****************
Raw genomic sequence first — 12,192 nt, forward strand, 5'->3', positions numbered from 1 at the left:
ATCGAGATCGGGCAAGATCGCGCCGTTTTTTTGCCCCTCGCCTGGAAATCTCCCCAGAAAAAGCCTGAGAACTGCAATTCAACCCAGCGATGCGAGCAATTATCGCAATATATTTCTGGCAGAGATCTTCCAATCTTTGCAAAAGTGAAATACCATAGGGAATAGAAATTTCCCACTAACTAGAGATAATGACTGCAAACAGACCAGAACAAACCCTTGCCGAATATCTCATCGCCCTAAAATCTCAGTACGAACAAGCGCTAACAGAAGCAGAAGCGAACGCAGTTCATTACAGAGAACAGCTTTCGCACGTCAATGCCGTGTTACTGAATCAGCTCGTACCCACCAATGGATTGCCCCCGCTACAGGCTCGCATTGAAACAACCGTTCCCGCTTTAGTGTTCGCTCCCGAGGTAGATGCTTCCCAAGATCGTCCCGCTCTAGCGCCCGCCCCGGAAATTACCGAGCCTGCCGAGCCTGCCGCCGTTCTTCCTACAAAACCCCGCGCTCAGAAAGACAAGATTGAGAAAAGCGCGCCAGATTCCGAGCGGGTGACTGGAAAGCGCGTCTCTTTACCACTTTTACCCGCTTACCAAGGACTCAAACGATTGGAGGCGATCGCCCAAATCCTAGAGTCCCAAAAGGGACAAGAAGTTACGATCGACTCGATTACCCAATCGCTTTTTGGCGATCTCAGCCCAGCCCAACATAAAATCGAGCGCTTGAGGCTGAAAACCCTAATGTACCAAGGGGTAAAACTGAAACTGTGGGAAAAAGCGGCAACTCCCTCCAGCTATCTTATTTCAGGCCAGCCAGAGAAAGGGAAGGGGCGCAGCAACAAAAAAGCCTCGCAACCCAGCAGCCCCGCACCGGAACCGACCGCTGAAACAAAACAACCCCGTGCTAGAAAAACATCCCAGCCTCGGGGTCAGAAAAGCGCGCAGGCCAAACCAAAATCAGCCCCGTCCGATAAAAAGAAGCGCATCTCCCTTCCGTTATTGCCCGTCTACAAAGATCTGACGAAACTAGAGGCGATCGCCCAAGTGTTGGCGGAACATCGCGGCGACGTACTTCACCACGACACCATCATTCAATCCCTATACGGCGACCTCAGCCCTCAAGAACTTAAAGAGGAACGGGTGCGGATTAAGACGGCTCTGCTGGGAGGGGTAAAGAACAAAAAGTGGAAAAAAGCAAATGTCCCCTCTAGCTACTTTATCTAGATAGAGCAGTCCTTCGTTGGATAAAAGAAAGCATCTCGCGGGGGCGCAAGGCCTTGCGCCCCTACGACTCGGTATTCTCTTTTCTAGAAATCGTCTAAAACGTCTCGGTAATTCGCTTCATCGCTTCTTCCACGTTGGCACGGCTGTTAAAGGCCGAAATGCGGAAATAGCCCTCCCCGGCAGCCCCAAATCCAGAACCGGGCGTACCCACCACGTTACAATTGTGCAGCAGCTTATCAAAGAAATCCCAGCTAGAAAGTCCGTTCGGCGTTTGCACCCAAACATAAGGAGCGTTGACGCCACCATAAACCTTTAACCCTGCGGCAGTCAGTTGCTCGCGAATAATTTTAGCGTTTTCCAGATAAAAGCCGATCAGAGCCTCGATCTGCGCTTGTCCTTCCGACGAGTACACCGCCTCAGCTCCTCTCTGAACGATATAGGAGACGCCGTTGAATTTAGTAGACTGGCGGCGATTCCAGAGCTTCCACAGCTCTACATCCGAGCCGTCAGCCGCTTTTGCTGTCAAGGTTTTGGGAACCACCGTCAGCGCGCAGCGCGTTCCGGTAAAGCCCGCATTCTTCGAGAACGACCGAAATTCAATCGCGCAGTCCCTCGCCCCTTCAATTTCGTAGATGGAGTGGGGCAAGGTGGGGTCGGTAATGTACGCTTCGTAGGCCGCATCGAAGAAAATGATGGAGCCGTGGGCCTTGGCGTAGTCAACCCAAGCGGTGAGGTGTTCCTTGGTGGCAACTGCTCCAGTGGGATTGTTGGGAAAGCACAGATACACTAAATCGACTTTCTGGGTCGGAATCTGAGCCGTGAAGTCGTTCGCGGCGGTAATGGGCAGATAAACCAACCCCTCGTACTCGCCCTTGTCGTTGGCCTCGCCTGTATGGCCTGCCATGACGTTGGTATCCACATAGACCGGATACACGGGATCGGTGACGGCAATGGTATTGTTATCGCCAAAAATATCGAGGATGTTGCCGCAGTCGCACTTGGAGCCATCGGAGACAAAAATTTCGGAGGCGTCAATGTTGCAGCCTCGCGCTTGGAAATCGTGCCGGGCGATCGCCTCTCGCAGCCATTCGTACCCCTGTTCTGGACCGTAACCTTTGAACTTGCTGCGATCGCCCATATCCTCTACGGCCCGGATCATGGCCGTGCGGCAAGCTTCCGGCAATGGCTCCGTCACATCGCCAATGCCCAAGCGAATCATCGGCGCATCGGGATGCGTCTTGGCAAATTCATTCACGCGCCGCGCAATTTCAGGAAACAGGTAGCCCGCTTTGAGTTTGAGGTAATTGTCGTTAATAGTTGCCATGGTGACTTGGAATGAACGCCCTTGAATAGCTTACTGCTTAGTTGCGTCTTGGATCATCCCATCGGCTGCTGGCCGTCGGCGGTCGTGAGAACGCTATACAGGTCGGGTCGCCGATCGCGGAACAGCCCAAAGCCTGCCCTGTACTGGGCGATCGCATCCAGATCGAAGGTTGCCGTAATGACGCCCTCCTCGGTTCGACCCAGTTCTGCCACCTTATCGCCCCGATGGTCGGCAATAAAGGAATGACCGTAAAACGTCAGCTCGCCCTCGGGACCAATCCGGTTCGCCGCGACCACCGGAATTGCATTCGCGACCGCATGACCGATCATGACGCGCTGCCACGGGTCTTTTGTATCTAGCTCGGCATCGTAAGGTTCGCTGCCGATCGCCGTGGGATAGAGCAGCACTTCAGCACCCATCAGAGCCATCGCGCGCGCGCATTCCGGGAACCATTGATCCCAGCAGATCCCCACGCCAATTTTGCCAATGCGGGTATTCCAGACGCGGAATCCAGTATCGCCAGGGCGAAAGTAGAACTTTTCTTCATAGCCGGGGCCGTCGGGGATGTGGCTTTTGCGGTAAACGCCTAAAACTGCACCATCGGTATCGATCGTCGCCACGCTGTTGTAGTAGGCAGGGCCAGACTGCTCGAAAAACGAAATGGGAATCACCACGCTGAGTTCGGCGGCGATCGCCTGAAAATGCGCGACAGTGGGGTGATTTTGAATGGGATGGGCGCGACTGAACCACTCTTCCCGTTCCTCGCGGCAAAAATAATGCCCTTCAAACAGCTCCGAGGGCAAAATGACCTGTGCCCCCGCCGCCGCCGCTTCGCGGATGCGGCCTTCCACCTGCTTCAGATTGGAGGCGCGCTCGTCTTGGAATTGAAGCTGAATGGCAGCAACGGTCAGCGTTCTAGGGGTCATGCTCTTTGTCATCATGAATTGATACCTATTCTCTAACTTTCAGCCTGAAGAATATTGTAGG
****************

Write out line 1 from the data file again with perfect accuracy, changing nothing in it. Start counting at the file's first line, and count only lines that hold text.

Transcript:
Raw genomic sequence first — 12,192 nt, forward strand, 5'->3', positions numbered from 1 at the left: